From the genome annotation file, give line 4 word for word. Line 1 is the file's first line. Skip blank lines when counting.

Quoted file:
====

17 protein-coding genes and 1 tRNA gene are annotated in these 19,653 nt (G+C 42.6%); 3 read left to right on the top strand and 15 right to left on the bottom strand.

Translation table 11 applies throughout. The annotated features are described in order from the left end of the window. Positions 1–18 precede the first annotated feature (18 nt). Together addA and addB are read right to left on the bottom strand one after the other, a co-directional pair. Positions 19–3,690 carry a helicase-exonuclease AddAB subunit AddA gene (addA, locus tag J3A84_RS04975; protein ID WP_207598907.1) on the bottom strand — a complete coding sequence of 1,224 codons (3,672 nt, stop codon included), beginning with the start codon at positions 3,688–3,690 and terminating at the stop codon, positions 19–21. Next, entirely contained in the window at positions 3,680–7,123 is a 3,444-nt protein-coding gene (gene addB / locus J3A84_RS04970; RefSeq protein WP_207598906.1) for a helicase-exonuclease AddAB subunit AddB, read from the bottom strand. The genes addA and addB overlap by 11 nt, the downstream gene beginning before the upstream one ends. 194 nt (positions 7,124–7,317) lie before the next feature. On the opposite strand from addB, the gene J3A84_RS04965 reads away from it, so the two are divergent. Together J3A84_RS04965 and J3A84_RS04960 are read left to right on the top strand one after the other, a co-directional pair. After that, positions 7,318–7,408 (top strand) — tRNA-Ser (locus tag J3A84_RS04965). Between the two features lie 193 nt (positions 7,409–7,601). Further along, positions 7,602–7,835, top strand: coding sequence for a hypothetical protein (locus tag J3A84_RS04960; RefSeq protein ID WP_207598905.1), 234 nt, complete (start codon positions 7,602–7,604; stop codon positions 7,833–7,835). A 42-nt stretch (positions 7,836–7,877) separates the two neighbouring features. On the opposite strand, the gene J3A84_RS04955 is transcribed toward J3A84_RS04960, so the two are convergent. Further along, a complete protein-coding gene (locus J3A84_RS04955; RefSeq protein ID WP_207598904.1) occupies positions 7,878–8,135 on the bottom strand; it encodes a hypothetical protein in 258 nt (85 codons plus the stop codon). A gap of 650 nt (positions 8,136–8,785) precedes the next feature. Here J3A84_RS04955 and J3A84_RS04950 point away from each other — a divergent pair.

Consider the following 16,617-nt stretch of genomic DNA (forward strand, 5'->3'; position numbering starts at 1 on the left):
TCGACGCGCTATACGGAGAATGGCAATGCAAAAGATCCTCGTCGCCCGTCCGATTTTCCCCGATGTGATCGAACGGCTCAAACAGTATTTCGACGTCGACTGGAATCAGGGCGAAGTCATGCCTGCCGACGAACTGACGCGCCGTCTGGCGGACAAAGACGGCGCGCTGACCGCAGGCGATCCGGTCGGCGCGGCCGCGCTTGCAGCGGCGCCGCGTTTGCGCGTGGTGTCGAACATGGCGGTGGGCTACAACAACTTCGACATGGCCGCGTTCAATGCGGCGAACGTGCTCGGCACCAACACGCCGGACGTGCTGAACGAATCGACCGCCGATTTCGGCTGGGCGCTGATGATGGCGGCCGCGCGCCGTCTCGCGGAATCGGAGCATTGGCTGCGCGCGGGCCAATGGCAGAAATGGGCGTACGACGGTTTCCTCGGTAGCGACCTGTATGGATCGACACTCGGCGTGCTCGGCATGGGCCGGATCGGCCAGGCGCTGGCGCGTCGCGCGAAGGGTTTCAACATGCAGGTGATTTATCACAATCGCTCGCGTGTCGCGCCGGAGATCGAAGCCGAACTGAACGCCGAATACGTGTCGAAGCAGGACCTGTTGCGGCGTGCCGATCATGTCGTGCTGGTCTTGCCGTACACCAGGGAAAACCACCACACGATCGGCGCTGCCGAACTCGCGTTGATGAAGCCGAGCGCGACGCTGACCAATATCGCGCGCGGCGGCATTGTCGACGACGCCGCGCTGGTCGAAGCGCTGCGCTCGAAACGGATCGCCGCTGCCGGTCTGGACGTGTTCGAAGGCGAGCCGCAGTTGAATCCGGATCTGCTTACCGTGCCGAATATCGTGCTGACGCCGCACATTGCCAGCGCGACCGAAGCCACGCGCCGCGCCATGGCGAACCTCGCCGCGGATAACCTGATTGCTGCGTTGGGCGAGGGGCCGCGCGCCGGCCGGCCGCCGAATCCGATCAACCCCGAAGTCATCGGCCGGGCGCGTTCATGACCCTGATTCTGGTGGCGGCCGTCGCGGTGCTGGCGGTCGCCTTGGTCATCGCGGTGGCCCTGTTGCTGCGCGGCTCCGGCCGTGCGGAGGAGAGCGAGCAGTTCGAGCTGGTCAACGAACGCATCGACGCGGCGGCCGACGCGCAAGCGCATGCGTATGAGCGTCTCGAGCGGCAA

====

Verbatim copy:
TCGACGCGCTATACGGAGAATGGCAATGCAAAAGATCCTCGTCGCCCGTCCGATTTTCCCCGATGTGATCGAACGGCTCAAACAGTATTTCGACGTCGACTGGAATCAGGGCGAAGTCATGCCTGCCGACGAACTGACGCGCCGTCTGGCGGACAAAGACGGCGCGCTGACCGCAGGCGATCCGGTCGGCGCGGCCGCGCTTGCAGCGGCGCCGCGTTTGCGCGTGGTGTCGAACATGGCGGTGGGCTACAACAACTTCGACATGGCCGCGTTCAATGCGGCGAACGTGCTCGGCACCAACACGCCGGACGTGCTGAACGAATCGACCGCCGATTTCGGCTGGGCGCTGATGATGGCGGCCGCGCGCCGTCTCGCGGAATCGGAGCATTGGCTGCGCGCGGGCCAATGGCAGAAATGGGCGTACGACGGTTTCCTCGGTAGCGACCTGTATGGATCGACACTCGGCGTGCTCGGCATGGGCCGGATCGGCCAGGCGCTGGCGCGTCGCGCGAAGGGTTTCAACATGCAGGTGATTTATCACAATCGCTCGCGTGTCGCGCCGGAGATCGAAGCCGAACTGAACGCCGAATACGTGTCGAAGCAGGACCTGTTGCGGCGTGCCGATCATGTCGTGCTGGTCTTGCCGTACACCAGGGAAAACCACCACACGATCGGCGCTGCCGAACTCGCGTTGATGAAGCCGAGCGCGACGCTGACCAATATCGCGCGCGGCGGCATTGTCGACGACGCCGCGCTGGTCGAAGCGCTGCGCTCGAAACGGATCGCCGCTGCCGGTCTGGACGTGTTCGAAGGCGAGCCGCAGTTGAATCCGGATCTGCTTACCGTGCCGAATATCGTGCTGACGCCGCACATTGCCAGCGCGACCGAAGCCACGCGCCGCGCCATGGCGAACCTCGCCGCGGATAACCTGATTGCTGCGTTGGGCGAGGGGCCGCGCGCCGGCCGGCCGCCGAATCCGATCAACCCCGAAGTCATCGGCCGGGCGCGTTCATGACCCTGATTCTGGTGGCGGCCGTCGCGGTGCTGGCGGTCGCCTTGGTCATCGCGGTGGCCCTGTTGCTGCGCGGCTCCGGCCGTGCGGAGGAGAGCGAGCAGTTCGAGCTGGTCAACGAACGCATCGACGCGGCGGCCGACGCGCAAGCGCATGCGTATGAGCGTCTCGAGCGGCAA